Wednesday, April 23, 2014
Families of people who were killed in a fiery train derailment in Lac-Megantic, Quebec, last month likely are entitled to hundreds of millions of dollars in damages, according to a motion filed in U.S. Bankruptcy Court.
In this July 2013 file photo, a makeshift memorial for victims of an oil train derailment and explosions is set up in Lac-Megantic, Quebec. 47 people died in the disaster, and a plaintiff's motion says their families are entitled to millions of dollars in compensation. (AP Photo/The Canadian Press, Paul Chiasson)
The motion argues that plaintiffs in a wrongful-death lawsuit against the Montreal, Maine & Atlantic Railway have a right to participate in the Maine-based company's bankruptcy case, since they are expected to receive most of its remaining assets.
According to the railroad's bankruptcy petition, its total net worth is $50 million to $100 million.
The motion, filed Aug. 22, requests the formation of a committee to represent wrongful-death and accident-injury claimants in the railroad's ongoing Chapter 11 bankruptcy proceedings.
Federal law gives claimants in any wrongful-death and personal-injury lawsuits against a railroad priority over other creditors in that railroad's bankruptcy reorganization. That does not include creditors on loans backed by specific collateral such as property or equipment.
According to the motion, filed on behalf of 33 of the 47 people who died in the derailment, explosion and fire on July 6, victims' claims likely will far exceed the railroad company's net worth.
"Given the horrific circumstances of the disaster and the debtor's role in it, wrongful death verdicts in the hundreds of millions of dollars can be expected," says the motion, filed by a Bangor attorney, George Kurr Jr.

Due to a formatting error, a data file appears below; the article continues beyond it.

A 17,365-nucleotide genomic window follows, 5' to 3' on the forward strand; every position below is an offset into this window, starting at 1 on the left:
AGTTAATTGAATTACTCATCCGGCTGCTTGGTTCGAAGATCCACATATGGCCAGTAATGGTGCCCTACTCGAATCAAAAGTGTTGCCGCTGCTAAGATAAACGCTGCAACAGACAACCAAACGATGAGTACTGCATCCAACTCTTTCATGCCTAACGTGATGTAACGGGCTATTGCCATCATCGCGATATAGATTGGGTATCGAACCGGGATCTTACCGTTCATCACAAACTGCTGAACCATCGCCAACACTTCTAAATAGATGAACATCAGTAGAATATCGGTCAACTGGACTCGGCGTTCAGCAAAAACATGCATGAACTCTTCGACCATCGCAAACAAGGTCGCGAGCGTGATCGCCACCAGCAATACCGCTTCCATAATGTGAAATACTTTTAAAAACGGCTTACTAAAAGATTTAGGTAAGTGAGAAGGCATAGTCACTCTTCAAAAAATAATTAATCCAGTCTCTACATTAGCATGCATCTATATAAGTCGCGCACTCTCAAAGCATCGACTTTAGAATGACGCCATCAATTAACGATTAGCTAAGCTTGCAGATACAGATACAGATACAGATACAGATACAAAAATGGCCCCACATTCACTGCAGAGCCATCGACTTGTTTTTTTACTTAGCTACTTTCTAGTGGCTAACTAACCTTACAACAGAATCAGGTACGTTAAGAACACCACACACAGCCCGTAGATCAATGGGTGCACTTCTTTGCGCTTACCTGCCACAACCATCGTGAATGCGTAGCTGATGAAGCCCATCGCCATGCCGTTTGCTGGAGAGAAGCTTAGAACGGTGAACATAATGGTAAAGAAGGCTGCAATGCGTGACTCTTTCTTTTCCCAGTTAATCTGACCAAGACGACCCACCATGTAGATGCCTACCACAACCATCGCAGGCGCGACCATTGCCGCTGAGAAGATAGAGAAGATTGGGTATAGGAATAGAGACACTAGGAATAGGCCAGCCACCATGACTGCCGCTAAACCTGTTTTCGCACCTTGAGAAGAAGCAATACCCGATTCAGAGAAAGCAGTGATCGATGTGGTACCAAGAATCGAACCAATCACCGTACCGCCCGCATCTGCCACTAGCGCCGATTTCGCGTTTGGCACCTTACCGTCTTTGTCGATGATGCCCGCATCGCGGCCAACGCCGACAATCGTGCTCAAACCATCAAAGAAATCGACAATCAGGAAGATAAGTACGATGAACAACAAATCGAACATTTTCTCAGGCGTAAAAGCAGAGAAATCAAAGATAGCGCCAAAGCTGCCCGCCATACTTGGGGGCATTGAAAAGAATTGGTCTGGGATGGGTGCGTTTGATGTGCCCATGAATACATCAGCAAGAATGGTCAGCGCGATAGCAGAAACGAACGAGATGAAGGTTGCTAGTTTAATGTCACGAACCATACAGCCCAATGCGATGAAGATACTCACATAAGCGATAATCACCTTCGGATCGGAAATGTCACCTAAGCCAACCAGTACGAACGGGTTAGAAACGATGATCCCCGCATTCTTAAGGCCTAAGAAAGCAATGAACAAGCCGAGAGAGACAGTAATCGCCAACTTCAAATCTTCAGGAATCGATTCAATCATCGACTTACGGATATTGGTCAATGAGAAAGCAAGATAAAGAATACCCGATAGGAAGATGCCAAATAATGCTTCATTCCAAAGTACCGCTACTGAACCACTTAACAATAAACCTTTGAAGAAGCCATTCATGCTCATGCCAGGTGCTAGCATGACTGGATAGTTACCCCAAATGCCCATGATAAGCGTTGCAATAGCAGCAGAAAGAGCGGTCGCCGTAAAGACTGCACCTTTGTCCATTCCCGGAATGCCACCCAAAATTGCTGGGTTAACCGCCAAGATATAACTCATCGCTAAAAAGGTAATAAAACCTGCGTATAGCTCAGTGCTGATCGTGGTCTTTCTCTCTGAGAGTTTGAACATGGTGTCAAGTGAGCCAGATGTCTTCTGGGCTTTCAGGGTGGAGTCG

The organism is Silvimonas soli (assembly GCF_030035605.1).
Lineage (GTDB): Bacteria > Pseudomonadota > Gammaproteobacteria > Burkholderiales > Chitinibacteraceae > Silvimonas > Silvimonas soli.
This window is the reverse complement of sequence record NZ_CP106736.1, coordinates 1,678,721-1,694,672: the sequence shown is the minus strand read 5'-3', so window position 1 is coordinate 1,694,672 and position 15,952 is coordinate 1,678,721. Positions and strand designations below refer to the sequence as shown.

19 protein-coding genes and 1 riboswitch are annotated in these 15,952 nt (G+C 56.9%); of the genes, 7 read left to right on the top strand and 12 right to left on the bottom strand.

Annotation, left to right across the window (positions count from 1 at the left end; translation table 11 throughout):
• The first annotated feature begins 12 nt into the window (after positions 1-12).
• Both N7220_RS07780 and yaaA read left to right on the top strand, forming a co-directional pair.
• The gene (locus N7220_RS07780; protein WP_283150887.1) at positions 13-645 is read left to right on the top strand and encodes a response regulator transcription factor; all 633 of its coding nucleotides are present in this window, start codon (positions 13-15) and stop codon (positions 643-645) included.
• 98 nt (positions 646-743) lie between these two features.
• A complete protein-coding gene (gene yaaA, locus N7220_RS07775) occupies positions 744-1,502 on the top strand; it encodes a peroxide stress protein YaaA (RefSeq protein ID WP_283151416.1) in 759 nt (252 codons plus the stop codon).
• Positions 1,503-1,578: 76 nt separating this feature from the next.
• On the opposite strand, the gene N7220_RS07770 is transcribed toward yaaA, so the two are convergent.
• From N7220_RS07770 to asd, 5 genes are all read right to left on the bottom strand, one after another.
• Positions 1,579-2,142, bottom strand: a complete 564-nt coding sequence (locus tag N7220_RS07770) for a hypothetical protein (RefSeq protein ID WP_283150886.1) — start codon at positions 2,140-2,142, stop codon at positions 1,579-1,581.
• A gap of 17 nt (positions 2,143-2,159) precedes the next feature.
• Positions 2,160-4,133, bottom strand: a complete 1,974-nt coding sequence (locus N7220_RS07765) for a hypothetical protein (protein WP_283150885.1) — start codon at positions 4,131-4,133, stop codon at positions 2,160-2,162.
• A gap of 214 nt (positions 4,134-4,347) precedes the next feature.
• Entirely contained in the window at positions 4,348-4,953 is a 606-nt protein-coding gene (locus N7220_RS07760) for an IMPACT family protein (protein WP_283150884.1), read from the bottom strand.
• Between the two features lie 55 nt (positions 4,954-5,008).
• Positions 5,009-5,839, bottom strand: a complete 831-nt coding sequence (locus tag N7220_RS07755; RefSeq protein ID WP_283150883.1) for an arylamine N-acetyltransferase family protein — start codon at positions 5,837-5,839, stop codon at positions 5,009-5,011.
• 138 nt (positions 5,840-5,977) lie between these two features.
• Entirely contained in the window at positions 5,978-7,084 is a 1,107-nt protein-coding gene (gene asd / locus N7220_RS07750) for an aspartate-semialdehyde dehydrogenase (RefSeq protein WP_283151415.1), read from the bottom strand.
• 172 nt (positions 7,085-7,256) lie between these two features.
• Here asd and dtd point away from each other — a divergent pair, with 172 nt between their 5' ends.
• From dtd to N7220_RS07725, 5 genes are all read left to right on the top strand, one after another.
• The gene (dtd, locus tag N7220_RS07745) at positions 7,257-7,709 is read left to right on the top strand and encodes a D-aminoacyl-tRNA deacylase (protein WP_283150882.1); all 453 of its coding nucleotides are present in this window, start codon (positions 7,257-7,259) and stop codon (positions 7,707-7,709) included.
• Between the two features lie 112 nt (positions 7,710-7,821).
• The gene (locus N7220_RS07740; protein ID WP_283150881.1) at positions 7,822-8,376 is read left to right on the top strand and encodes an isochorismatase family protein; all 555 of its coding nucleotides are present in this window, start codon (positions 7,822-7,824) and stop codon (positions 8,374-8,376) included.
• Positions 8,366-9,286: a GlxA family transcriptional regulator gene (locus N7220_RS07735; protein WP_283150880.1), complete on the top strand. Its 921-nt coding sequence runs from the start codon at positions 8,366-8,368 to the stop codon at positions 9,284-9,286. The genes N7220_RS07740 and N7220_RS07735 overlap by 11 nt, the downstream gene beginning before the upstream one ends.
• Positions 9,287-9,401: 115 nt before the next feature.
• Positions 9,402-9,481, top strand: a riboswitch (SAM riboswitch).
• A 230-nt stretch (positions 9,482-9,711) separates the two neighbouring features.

Operation of the railway, which runs from Quebec toward New Brunswick through central Maine, has been in jeopardy since an unattended train hauling 72 cars of crude oil rolled into the small town in Quebec, derailed and exploded.
The Montreal, Maine & Atlantic filed for bankruptcy protection about a month after the derailment.
The motion offers several arguments why the court should allow the formation of a committee to represent the interests of victims and their families.
One argument is that the claimants, many of whom do not speak English, deserve qualified representatives who understand U.S. bankruptcy cases and can stick up for their rights.
"The decedents were unsophisticated individuals who happened to be in a small-town cafe when it, and they, were incinerated by the debtor's runaway train," the motion says.
Forming a creditors' committee made up entirely of victims' representatives also would help move the bankruptcy case forward, it says, because no reorganization plan could be approved without buy-in from the victims and their families.
"If, as seems inevitable because of the amount they are owed, bodily injury claimants remain unpaid at the time a plan is considered for confirmation, the plan may not be confirmed without paying them the full amount they are owed, in cash," the motion says.
The only exception would be if the victims and their representatives agreed to accept less than they are owed, it says, which could be accomplished only through negotiation.
"Agreements require negotiations, and negotiations require adequate representation of the parties, which, in the case of wrongful death and personal injury claimants, only an official committee can assure," the motion says.
According to Section 1171(a) of the U.S. Bankruptcy Code, victims of a train crash and their families are treated as administrative creditors in that train operator's bankruptcy case.
Administrative creditors, which also include the lawyers and bankruptcy experts who represent the debtor, generally receive compensation even before the bankruptcy case is resolved.
The Montreal, Maine & Atlantic bankruptcy case is complex and likely will take years to resolve, legal experts have said.
During a bankruptcy hearing this month, Judge Louis Kornreich expressed concern that litigation costs would drain the railroad of all of its remaining funds.
In response, an attorney representing the railroad said he had approached the company's creditors about letting the company borrow money to pay for its bankruptcy case.
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